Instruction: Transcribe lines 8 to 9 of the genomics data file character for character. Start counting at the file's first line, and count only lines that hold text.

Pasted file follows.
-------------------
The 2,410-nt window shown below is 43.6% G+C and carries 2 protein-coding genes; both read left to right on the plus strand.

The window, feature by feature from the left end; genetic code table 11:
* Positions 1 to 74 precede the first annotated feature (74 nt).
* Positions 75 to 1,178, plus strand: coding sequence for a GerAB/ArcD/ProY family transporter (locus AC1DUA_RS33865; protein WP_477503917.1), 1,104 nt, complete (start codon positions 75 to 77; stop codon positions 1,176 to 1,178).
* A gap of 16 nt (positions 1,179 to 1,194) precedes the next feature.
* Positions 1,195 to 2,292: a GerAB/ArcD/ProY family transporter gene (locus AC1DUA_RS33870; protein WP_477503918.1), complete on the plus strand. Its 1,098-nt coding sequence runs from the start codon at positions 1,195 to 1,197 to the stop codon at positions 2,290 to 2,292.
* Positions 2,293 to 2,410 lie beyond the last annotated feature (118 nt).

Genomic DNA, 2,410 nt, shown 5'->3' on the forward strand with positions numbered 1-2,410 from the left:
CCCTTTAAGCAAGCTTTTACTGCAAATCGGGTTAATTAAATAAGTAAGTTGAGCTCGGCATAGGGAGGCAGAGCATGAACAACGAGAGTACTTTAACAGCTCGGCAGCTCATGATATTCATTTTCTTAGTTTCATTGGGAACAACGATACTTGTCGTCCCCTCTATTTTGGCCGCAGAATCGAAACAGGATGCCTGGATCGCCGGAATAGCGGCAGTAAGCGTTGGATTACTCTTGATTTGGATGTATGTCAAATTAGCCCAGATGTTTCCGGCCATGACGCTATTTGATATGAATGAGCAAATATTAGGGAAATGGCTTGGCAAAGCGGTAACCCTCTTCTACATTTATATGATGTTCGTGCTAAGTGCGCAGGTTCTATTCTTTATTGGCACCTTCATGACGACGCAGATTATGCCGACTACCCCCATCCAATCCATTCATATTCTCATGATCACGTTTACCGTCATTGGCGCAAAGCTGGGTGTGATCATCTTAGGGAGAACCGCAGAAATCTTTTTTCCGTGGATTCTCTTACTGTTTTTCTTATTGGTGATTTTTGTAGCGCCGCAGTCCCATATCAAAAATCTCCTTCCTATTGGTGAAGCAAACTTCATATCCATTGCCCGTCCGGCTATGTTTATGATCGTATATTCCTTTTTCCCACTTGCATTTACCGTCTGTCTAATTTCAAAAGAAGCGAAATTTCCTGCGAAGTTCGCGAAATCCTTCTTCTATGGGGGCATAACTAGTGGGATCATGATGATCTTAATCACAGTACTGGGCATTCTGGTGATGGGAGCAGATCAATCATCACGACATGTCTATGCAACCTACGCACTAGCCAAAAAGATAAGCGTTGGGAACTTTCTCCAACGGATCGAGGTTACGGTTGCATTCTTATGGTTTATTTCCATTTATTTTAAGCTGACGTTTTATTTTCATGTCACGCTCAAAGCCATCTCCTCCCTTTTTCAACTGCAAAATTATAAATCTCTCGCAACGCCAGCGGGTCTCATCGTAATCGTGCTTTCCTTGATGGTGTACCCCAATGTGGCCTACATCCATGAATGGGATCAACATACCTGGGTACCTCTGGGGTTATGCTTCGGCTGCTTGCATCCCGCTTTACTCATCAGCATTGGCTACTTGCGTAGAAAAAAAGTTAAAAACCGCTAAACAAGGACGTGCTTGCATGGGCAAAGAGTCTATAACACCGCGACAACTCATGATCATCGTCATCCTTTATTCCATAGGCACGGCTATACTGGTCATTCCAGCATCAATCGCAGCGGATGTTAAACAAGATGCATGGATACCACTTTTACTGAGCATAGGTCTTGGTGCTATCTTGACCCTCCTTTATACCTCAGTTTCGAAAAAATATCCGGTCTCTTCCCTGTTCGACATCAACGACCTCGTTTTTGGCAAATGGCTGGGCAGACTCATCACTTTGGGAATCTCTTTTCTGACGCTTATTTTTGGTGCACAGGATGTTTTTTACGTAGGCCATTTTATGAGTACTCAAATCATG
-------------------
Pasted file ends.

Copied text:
Genomic DNA, 2,410 nt, shown 5'->3' on the forward strand with positions numbered 1-2,410 from the left:
CCCTTTAAGCAAGCTTTTACTGCAAATCGGGTTAATTAAATAAGTAAGTTGAGCTCGGCATAGGGAGGCAGAGCATGAACAACGAGAGTACTTTAACAGCTCGGCAGCTCATGATATTCATTTTCTTAGTTTCATTGGGAACAACGATACTTGTCGTCCCCTCTATTTTGGCCGCAGAATCGAAACAGGATGCCTGGATCGCCGGAATAGCGGCAGTAAGCGTTGGATTACTCTTGATTTGGATGTATGTCAAATTAGCCCAGATGTTTCCGGCCATGACGCTATTTGATATGAATGAGCAAATATTAGGGAAATGGCTTGGCAAAGCGGTAACCCTCTTCTACATTTATATGATGTTCGTGCTAAGTGCGCAGGTTCTATTCTTTATTGGCACCTTCATGACGACGCAGATTATGCCGACTACCCCCATCCAATCCATTCATATTCTCATGATCACGTTTACCGTCATTGGCGCAAAGCTGGGTGTGATCATCTTAGGGAGAACCGCAGAAATCTTTTTTCCGTGGATTCTCTTACTGTTTTTCTTATTGGTGATTTTTGTAGCGCCGCAGTCCCATATCAAAAATCTCCTTCCTATTGGTGAAGCAAACTTCATATCCATTGCCCGTCCGGCTATGTTTATGATCGTATATTCCTTTTTCCCACTTGCATTTACCGTCTGTCTAATTTCAAAAGAAGCGAAATTTCCTGCGAAGTTCGCGAAATCCTTCTTCTATGGGGGCATAACTAGTGGGATCATGATGATCTTAATCACAGTACTGGGCATTCTGGTGATGGGAGCAGATCAATCATCACGACATGTCTATGCAACCTACGCACTAGCCAAAAAGATAAGCGTTGGGAACTTTCTCCAACGGATCGAGGTTACGGTTGCATTCTTATGGTTTATTTCCATTTATTTTAAGCTGACGTTTTATTTTCATGTCACGCTCAAAGCCATCTCCTCCCTTTTTCAACTGCAAAATTATAAATCTCTCGCAACGCCAGCGGGTCTCATCGTAATCGTGCTTTCCTTGATGGTGTACCCCAATGTGGCCTACATCCATGAATGGGATCAACATACCTGGGTACCTCTGGGGTTATGCTTCGGCTGCTTGCATCCCGCTTTACTCATCAGCATTGGCTACTTGCGTAGAAAAAAAGTTAAAAACCGCTAAACAAGGACGTGCTTGCATGGGCAAAGAGTCTATAACACCGCGACAACTCATGATCATCGTCATCCTTTATTCCATAGGCACGGCTATACTGGTCATTCCAGCATCAATCGCAGCGGATGTTAAACAAGATGCATGGATACCACTTTTACTGAGCATAGGTCTTGGTGCTATCTTGACCCTCCTTTATACCTCAGTTTCGAAAAAATATCCGGTCTCTTCCCTGTTCGACATCAACGACCTCGTTTTTGGCAAATGGCTGGGCAGACTCATCACTTTGGGAATCTCTTTTCTGACGCTTATTTTTGGTGCACAGGATGTTTTTTACGTAGGCCATTTTATGAGTACTCAAATCATG